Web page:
Almost seven years after CBP's 2009 determination at O'Hare Airport, Matushkina and Son filed this suit against the Secretary of Homeland Security and the Chicago Area Port Director of the CBP under the APA. Their complaint alleged that the 2009 inadmissibility determination violated the APA and that the CBP officer violated provisions of the CBP Inspector's Field Manual and “due process and notions of fundamental fairness.” They asked the district court to set aside the inadmissibility determination and to declare that Matushkina did not make a material misrepresentation.
The district court dismissed the case for lack of standing. Matushkina v. Davies, No. 16 CV 7360, 2017 WL 5894994 (N.D. Ill. Feb. 2, 2017). The court reasoned that as an unadmitted alien, Matushkina had no legally protected right to enter the United States. The court also found that Son had no standing because she was not yet a citizen at the time of the challenged inadmissibility determination. Matushkina and Son both appeal.
The district court found a lack of standing on the pleadings. It did not make any factual findings or rely on any of the documents the government attached to its combined motion to dismiss for lack of standing under Rule 12(b)(1) and for failure to state a claim under Rule 12(b)(6). Our review is therefore de novo.1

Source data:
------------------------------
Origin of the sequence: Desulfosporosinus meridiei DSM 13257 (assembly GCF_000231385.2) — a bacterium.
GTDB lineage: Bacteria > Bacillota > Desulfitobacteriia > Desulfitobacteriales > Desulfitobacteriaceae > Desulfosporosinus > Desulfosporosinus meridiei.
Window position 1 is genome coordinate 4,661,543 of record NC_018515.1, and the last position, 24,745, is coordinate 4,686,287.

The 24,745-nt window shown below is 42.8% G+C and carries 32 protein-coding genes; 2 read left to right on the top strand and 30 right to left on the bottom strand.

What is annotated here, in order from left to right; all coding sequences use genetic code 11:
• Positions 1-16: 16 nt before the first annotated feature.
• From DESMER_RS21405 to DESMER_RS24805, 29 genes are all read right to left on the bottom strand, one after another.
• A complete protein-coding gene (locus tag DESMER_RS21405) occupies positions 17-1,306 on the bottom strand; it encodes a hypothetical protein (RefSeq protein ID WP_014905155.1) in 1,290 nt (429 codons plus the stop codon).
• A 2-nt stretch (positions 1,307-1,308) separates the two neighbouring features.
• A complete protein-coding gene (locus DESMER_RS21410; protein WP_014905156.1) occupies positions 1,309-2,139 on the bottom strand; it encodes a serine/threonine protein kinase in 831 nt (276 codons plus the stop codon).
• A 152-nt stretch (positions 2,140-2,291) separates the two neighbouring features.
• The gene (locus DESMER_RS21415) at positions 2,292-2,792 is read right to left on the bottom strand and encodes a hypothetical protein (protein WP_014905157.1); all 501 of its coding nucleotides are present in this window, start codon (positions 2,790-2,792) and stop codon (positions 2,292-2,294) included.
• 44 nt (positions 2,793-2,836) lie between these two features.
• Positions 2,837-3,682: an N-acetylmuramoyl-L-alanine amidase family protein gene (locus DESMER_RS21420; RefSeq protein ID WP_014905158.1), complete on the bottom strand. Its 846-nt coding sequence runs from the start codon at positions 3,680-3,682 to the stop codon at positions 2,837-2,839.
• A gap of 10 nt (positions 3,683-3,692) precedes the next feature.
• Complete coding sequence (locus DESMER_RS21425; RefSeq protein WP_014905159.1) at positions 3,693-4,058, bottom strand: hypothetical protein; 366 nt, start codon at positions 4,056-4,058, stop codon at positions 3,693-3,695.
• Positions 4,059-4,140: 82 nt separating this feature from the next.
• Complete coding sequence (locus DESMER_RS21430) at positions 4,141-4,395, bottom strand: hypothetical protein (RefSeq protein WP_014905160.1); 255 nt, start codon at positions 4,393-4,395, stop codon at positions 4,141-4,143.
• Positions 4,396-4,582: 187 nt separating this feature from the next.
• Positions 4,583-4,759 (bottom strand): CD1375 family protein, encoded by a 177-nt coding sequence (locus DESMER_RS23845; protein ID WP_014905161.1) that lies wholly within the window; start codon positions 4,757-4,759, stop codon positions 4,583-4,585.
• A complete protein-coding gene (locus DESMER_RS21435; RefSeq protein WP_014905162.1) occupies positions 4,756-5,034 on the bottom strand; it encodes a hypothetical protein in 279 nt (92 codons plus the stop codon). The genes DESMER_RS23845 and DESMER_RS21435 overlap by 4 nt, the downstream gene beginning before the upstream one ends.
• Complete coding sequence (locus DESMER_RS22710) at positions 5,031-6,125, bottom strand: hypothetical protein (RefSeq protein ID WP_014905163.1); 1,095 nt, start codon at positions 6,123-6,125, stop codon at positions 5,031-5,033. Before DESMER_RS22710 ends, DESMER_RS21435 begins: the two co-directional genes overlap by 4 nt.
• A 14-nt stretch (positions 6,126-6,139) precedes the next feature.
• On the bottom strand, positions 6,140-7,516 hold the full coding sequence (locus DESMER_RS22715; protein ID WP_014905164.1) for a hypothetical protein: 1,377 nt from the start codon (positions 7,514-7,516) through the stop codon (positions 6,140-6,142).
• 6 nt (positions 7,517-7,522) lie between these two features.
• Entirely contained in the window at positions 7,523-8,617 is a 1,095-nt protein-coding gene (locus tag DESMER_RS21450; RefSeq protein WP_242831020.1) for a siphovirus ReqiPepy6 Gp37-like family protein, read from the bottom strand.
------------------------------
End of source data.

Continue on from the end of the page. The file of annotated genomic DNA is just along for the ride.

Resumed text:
The line between a lack of standing and a failure to state a claim for relief on the merits can be a fine one, as this case shows. The basic problem is that the lead plaintiff does not have a legal right enforceable in a federal court, but it is not always obvious in such cases whether the problem is a lack of standing or lack of a viable claim on the merits. We explain first why Matushkina meets the requirements for standing before explaining why she lacks a legally enforceable right. Because Matushkina has standing, we need not address whether her daughter does. E.g., Ezell v. City of Chicago, 651 F.3d 684, 696 n.7 (7th Cir. 2011) (“Where at least one plaintiff has standing, jurisdiction is secure and the court will adjudicate the case whether the additional plaintiffs have standing or not.”).